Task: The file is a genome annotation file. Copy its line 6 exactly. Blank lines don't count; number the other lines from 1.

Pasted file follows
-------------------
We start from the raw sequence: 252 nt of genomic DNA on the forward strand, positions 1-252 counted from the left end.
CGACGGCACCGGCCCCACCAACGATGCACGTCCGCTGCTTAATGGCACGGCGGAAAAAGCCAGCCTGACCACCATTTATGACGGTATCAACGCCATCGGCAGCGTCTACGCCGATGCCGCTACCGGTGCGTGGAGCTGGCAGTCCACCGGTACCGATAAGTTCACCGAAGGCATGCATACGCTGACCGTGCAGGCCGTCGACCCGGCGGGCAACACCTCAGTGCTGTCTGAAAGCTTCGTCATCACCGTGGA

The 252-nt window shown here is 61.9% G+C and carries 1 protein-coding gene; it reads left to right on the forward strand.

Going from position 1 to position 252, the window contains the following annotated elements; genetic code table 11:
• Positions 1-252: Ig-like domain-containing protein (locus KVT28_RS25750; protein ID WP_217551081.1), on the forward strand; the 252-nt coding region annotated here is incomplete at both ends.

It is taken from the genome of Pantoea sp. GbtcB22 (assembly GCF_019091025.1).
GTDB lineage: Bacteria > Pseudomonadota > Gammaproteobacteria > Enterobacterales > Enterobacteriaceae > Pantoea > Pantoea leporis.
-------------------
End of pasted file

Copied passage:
It is taken from the genome of Pantoea sp. GbtcB22 (assembly GCF_019091025.1).